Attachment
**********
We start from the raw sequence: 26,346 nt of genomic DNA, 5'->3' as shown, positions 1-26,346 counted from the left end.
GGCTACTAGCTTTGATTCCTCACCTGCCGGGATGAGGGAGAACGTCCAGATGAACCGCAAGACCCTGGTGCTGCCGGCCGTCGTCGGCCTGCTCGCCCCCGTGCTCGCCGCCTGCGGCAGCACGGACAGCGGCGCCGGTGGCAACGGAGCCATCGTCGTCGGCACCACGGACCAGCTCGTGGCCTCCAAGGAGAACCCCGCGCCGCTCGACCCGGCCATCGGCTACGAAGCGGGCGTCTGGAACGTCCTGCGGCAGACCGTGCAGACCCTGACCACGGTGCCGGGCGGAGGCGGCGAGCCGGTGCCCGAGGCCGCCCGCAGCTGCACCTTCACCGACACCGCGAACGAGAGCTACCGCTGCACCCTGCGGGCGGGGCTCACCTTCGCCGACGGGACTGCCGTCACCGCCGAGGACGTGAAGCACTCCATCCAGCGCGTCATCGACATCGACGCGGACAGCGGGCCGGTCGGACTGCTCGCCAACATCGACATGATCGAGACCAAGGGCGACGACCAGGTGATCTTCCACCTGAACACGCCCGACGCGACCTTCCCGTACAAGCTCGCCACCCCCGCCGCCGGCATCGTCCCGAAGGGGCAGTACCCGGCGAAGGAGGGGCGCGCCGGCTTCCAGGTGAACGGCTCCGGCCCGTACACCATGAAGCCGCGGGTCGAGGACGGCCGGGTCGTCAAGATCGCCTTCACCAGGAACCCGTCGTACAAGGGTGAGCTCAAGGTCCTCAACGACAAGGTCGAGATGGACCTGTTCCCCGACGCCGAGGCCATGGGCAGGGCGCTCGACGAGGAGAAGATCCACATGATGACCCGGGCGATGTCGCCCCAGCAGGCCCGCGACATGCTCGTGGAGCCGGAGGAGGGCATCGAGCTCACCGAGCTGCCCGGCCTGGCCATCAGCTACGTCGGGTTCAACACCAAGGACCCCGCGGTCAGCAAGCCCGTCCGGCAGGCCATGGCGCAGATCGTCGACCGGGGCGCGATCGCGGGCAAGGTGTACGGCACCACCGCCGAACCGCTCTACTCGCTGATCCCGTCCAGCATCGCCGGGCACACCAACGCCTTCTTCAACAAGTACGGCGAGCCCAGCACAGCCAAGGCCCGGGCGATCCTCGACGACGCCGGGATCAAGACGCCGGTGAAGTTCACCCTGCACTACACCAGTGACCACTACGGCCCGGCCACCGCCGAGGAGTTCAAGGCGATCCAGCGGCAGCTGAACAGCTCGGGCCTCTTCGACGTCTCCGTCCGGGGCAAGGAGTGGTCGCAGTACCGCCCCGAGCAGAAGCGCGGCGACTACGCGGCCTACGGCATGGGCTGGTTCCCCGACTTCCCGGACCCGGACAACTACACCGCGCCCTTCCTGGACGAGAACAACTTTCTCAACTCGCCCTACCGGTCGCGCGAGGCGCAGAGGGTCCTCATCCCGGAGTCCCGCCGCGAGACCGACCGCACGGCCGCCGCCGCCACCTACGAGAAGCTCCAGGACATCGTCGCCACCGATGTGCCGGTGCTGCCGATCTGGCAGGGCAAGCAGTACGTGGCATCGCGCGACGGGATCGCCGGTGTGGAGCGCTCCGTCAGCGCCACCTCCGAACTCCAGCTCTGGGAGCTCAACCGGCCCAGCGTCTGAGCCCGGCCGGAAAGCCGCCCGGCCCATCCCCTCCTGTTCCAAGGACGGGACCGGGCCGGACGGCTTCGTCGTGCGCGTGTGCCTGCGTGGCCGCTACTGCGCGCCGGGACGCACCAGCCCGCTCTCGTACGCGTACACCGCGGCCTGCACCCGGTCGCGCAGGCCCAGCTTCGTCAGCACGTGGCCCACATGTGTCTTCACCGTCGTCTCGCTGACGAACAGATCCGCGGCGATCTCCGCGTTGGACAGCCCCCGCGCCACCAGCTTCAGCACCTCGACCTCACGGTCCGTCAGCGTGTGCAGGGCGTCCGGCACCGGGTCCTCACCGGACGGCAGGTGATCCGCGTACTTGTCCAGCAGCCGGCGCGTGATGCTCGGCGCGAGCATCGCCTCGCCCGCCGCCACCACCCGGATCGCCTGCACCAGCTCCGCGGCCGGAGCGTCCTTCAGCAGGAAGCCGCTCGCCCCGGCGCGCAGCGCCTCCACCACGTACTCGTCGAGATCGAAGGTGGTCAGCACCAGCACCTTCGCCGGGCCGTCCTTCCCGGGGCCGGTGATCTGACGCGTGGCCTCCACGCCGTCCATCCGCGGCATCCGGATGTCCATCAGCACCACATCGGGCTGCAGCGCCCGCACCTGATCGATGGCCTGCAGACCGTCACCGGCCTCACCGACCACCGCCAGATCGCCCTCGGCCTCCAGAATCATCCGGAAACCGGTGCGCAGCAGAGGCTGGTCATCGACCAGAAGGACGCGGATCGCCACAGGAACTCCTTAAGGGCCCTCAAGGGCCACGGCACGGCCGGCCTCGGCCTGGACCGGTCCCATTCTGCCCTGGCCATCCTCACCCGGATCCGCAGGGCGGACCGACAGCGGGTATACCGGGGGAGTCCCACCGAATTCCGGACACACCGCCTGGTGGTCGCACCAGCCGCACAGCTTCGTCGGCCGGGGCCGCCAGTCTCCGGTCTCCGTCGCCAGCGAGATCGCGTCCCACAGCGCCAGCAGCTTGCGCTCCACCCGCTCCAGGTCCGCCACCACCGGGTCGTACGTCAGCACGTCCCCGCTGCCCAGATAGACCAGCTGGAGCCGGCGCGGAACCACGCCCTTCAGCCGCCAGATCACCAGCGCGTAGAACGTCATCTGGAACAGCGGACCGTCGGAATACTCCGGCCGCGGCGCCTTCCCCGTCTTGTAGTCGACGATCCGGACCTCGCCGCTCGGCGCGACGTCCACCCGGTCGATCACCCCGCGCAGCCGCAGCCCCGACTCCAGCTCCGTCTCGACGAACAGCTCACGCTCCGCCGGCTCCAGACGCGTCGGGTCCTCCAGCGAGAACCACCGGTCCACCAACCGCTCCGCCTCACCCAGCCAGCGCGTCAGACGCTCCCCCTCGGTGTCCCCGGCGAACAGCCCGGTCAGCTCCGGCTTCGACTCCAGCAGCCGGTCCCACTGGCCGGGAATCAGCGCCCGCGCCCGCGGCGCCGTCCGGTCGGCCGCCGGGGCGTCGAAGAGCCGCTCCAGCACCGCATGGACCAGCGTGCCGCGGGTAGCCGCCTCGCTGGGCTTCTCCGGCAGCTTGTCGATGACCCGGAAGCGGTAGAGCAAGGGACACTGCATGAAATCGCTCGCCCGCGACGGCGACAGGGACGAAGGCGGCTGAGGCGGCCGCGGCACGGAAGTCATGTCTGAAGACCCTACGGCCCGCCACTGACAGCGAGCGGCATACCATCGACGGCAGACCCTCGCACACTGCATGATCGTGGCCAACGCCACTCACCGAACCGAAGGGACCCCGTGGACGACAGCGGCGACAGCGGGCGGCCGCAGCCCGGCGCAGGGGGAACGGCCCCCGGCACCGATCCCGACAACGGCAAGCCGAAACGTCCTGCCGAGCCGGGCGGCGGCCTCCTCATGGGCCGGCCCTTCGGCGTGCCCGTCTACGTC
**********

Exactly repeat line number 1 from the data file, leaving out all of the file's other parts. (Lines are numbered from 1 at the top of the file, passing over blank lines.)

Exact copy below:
We start from the raw sequence: 26,346 nt of genomic DNA, 5'->3' as shown, positions 1-26,346 counted from the left end.